MESA, Ariz. -- There is a distinct lack of competition when looking around the diamond for the Cubs. All three starting outfield spots are set. There are core players locked in at the infield corners, shortstop and behind the plate.
The lone position with a question mark is second base. Beginning with Monday's Cactus League opener against the Padres, the Cubs will be using the coming weeks to find the best path forward with David Bote, Nico Hoerner and Ildemaro Vargas.
"What you really want is for someone to grab the job, you know?" Cubs president of baseball operations Jed Hoyer said. "That's always what you hope happens. You can have a number of guys that are rotating in a position that gives you depth.
"But I think we all want someone just to kind of grab hold of it and kind of force their name into the lineup every day."
Hoyer made those comments as the Cubs were beginning to convene in Arizona for Spring Training, but nothing has changed through the early weeks of workouts. Here is a look at the three players under consideration for the keystone spot on the infield for the North Siders.
1. David Bote
Bote was ready for the first question about his odd reverse splits. When a reporter in Arizona started to ask about the infielder's poor production against left-handed pitching, Bote was animated and humorous in his response.
"When does it become a small sample size, or when is it not? How does that work?" Bote quipped. "Come on!"
Entering his fourth Major League season, Bote is fully aware that his career shows he has hit righties (.772 OPS and 105 wRC+ in 511 plate appearances) better than lefties (.703 OPS and 89 wRC+ in 200 plate appearances). He also understands that those numbers do not tell the whole story of part-time duty, trips to and from the Minors and, most recently, the shortened 2020 season.
The 27-year-old Bote has a knack for hard contact and well-timed hits (he led the Cubs with 29 RBIs last year), but Chicago has searched for the best way to employ him. Defense will be critical for the Cubs' contact-reliant pitching staff, and Bote has shown that he is better at second base than third.
"You can't get too caught up into the labels put onto who you are or what you're not," Bote said. "I know what I am as a ballplayer. And that's the only thing that matters to me, is what I know. And then everything else will kind of take care of itself."
2. Nico Hoerner
Hoerner's development path has hardly gone according to script. He was sitting at home in California when the Cubs called him up in an emergency in 2019. Then, with no Minor League season last year, he stuck with Chicago and filled a utility role while sorting through offensive struggles.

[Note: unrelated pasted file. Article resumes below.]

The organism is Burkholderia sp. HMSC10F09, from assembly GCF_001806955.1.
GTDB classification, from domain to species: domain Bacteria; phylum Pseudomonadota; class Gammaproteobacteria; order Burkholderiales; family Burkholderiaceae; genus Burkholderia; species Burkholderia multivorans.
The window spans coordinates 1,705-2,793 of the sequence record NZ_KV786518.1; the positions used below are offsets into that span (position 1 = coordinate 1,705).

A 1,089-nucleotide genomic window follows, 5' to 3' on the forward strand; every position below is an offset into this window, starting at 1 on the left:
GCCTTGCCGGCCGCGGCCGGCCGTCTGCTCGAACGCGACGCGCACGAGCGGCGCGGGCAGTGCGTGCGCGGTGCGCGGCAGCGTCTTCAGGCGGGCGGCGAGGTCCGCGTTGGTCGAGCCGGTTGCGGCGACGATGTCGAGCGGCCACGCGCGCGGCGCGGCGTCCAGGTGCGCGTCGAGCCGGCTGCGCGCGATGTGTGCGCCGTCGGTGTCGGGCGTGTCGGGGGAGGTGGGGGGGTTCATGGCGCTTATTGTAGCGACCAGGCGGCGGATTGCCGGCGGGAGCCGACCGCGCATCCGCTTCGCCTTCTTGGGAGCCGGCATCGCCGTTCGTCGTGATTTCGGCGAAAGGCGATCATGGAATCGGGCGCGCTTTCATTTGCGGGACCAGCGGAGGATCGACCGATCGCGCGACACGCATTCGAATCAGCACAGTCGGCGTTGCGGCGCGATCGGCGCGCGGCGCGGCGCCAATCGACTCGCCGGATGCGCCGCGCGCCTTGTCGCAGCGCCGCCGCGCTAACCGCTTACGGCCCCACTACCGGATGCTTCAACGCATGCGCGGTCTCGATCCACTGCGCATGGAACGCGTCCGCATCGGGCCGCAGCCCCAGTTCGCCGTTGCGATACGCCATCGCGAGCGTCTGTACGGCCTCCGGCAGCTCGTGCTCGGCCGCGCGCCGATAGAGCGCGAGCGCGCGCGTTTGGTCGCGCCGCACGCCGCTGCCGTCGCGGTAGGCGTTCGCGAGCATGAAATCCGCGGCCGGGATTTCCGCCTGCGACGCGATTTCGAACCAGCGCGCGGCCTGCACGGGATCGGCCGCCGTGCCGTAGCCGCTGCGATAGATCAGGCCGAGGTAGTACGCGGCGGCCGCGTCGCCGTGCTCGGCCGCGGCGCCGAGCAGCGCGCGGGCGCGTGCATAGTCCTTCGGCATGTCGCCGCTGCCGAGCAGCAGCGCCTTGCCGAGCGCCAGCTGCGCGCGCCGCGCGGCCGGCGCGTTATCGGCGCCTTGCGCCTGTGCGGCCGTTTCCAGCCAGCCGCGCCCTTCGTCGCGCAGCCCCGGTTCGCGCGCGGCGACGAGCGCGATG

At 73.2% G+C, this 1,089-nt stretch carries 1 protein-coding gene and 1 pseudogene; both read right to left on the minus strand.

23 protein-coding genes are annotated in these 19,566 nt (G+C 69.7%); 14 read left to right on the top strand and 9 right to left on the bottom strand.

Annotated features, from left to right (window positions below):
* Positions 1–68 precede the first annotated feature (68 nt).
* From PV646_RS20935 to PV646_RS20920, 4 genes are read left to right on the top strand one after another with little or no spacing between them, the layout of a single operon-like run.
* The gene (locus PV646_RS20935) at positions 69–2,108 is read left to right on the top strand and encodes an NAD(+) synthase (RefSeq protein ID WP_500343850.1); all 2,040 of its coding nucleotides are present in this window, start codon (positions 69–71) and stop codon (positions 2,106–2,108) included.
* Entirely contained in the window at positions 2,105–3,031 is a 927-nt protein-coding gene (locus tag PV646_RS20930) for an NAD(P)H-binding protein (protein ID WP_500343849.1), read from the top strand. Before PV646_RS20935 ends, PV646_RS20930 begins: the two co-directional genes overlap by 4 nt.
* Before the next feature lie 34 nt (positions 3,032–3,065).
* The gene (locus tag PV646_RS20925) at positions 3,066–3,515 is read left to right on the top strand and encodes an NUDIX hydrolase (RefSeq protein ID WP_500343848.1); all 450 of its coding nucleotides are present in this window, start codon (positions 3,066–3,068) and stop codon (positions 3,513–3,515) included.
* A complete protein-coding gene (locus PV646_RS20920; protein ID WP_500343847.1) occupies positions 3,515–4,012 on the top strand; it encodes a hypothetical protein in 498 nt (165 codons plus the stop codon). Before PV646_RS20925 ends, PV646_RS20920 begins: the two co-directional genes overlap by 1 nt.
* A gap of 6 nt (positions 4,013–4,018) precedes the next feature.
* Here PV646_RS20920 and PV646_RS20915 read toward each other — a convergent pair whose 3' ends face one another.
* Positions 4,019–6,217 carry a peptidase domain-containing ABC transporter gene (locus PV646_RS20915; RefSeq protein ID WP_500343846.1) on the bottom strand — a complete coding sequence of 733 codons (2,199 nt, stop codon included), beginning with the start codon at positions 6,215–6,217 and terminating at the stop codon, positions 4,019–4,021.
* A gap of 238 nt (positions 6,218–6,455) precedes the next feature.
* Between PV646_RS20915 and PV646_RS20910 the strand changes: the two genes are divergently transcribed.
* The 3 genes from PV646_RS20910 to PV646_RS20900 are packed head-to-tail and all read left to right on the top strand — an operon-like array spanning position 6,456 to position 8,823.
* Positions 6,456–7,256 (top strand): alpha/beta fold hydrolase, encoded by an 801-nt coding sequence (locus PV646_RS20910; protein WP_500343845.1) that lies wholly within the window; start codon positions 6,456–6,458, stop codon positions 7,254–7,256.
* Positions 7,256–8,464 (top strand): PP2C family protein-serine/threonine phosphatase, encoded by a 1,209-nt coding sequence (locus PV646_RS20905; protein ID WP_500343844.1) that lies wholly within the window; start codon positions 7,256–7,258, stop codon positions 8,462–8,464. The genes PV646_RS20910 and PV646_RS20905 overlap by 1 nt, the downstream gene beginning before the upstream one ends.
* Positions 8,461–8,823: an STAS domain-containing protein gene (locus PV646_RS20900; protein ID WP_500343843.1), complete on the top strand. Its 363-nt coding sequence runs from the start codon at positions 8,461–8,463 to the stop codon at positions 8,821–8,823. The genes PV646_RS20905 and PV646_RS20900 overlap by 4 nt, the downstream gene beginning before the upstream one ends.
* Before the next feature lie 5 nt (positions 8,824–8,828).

"Talking to him at the end of the season," Hoyer said, "he's so bright and he understands the game so well. He talked about his struggles and his mechanical issues with such clarity. He was well aware he was sort of battling and trying to survive."
The 23-year-old Hoerner -- picked in the first round of the 2018 MLB Draft -- posted a 63 wRC+ in 48 games last year, but he played stellar defense and was a finalist for the National League Gold Glove Award at second. In his brief career, Hoerner has also displayed the kind of contact rate (82.5 percent) that can benefit the Cubs' lineup.
Over the offseason, Hoerner stayed in Chicago, taking advantage of the resources the Cubs have available at Wrigley Field. He worked on getting stronger and focused on his swing mechanics, and he arrived to camp knowing that there are no guarantees about his role come Opening Day.
"I'm in a great position," Hoerner said. "If I control my end of it, if I'm ready every day and I'm playing at a high level, I'm going to have an opportunity. I don't know exactly what that looks like. But as a young player on a team that's looking to win, that's a pretty awesome thing to have."
3. Ildemaro Vargas
In recent workouts, Vargas has taken ground balls at shortstop with Javier Báez, and he's joined Bote and Hoerner on the other side of the infield. Vargas and Hoerner can both bounce around the infield and outfield, including giving manager David Ross a backup option at short.
"I have confidence putting [Vargas] anywhere," said Ross, who said that outfield was also a possibility. "I have a lot of confidence in Vargy. You see the way he works, the way he turns the double play from both sides of the bag. Learning him last year and his work ethic, he's got infectious energy."
The switch-hitting Vargas only had nine plate appearances with the Cubs last year after being claimed off waivers in the final month of the season, but he hit a memorable homer off Brewers left-hander Josh Hader on Sept. 12. In fact, Vargas has shown more pop against lefties (.500 slugging percentage in 97 plate appearances) than righties (.339 slugging percentage in 201 plate appearances) in his limited career sample. Like Hoerner, Vargas also offers a strong contact rate.
"Some slug from the left, a quality at-bat from the right, a lot of contact," Ross said. "He's all around a really good player and has put himself -- in his journey -- on the map. I think it's a nice piece for us. He gives us a lot of depth in a lot of areas."
All three players will give the Cubs plenty to consider this spring.
"Who doesn't love a good competition?" Bote said. "That's what we're here for, to compete for jobs all the time."